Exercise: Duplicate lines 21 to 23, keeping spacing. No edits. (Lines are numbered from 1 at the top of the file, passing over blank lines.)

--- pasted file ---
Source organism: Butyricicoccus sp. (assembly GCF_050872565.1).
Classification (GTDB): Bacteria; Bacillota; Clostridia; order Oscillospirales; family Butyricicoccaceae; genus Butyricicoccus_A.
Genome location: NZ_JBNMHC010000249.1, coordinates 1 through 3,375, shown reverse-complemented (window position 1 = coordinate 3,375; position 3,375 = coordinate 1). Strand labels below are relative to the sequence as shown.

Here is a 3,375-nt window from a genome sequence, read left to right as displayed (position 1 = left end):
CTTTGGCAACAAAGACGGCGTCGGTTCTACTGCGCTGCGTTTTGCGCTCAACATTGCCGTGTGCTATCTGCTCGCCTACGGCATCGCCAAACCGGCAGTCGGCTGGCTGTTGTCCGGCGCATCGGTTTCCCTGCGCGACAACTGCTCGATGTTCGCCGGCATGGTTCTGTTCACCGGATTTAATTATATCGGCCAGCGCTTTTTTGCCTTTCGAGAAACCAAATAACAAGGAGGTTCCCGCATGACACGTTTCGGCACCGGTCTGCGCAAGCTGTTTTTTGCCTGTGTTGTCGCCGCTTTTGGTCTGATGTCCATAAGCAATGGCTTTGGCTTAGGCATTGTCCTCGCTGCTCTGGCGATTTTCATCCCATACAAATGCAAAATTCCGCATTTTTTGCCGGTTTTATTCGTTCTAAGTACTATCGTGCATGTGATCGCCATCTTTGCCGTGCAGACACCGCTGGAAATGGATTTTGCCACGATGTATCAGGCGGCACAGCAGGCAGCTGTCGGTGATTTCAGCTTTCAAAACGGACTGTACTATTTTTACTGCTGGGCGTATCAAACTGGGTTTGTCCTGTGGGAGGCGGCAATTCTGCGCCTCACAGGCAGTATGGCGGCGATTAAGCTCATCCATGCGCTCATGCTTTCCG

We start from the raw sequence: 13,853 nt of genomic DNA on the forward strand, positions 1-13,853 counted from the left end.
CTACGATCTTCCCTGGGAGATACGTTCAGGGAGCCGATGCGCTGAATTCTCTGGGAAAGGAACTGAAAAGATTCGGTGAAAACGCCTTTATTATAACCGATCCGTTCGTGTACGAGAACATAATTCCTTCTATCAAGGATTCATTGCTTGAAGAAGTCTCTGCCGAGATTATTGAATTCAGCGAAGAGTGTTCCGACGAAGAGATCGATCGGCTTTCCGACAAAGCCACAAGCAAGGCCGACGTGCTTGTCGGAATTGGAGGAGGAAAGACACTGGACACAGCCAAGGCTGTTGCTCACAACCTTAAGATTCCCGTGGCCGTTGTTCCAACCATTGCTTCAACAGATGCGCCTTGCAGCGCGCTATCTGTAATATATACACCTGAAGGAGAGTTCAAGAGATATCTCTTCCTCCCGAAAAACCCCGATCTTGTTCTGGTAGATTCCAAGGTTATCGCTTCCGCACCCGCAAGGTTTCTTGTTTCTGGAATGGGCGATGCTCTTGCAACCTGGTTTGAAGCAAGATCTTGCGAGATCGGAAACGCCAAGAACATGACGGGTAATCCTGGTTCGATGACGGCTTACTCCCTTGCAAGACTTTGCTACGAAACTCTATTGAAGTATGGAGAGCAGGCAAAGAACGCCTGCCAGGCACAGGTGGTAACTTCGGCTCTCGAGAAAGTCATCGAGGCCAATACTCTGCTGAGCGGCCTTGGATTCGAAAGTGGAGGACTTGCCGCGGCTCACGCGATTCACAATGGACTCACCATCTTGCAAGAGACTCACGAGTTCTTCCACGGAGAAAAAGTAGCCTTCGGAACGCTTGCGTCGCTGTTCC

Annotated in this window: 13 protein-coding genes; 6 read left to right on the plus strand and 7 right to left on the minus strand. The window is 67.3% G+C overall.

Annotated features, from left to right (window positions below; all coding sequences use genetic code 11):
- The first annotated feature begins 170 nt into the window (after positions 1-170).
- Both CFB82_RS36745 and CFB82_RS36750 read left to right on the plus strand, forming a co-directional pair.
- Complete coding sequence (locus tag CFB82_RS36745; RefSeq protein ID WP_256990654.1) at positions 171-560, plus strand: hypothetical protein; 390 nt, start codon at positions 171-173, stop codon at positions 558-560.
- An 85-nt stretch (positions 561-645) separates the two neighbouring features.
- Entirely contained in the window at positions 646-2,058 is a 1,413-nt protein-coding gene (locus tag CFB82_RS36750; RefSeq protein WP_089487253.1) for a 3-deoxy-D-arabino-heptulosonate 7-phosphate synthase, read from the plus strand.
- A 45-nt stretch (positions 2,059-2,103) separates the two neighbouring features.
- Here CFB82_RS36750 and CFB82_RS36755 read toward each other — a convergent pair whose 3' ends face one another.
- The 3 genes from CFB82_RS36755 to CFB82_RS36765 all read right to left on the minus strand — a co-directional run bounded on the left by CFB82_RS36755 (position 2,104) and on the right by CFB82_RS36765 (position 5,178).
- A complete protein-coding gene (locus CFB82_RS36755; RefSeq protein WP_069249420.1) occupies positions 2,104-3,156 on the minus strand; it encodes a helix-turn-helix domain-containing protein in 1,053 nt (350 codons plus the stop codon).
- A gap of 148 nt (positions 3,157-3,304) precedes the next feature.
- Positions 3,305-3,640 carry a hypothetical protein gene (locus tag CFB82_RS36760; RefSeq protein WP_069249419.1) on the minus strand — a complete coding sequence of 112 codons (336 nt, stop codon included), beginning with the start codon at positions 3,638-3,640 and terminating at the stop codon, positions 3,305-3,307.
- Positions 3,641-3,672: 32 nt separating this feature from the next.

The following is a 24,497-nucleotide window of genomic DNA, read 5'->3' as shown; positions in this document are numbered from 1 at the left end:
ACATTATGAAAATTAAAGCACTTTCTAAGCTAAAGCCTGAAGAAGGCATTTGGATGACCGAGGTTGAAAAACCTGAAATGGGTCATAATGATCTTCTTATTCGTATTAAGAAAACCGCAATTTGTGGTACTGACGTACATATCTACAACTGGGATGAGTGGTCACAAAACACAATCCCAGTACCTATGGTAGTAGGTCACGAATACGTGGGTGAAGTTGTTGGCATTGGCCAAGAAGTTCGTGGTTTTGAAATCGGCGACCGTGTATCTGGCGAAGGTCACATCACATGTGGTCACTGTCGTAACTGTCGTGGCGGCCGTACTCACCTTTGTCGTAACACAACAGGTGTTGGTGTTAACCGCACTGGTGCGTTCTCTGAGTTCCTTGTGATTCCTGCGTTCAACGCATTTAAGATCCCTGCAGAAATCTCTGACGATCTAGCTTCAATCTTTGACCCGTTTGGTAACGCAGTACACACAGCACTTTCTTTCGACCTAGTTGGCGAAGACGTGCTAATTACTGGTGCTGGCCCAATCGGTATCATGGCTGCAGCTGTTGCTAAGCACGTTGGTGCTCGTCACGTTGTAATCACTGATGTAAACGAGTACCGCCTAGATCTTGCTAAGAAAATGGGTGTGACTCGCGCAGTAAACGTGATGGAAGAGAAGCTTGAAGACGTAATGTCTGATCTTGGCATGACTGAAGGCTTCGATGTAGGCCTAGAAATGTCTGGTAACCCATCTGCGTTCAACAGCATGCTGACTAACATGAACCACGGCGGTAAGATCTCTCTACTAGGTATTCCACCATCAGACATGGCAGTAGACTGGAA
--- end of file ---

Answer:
- Positions 3,641-3,672: 32 nt separating this feature from the next.

The following is a 24,497-nucleotide window of genomic DNA, read 5'->3' as shown; positions in this document are numbered from 1 at the left end:
ACATTATGAAAATTAAAGCACTTTCTAAGCTAAAGCCTGAAGAAGGCATTTGGATGACCGAGGTTGAAAAACCTGAAATGGGTCATAATGATCTTCTTATTCGTATTAAGAAAACCGCAATTTGTGGTACTGACGTACATATCTACAACTGGGATGAGTGGTCACAAAACACAATCCCAGTACCTATGGTAGTAGGTCACGAATACGTGGGTGAAGTTGTTGGCATTGGCCAAGAAGTTCGTGGTTTTGAAATCGGCGACCGTGTATCTGGCGAAGGTCACATCACATGTGGTCACTGTCGTAACTGTCGTGGCGGCCGTACTCACCTTTGTCGTAACACAACAGGTGTTGGTGTTAACCGCACTGGTGCGTTCTCTGAGTTCCTTGTGATTCCTGCGTTCAACGCATTTAAGATCCCTGCAGAAATCTCTGACGATCTAGCTTCAATCTTTGACCCGTTTGGTAACGCAGTACACACAGCACTTTCTTTCGACCTAGTTGGCGAAGACGTGCTAATTACTGGTGCTGGCCCAATCGGTATCATGGCTGCAGCTGTTGCTAAGCACGTTGGTGCTCGTCACGTTGTAATCACTGATGTAAACGAGTACCGCCTAGATCTTGCTAAGAAAATGGGTGTGACTCGCGCAGTAAACGTGATGGAAGAGAAGCTTGAAGACGTAATGTCTGATCTTGGCATGACTGAAGGCTTCGATGTAGGCCTAGAAATGTCTGGTAACCCATCTGCGTTCAACAGCATGCTGACTAACATGAACCACGGCGGTAAGATCTCTCTACTAGGTATTCCACCATCAGACATGGCAGTAGACTGGAA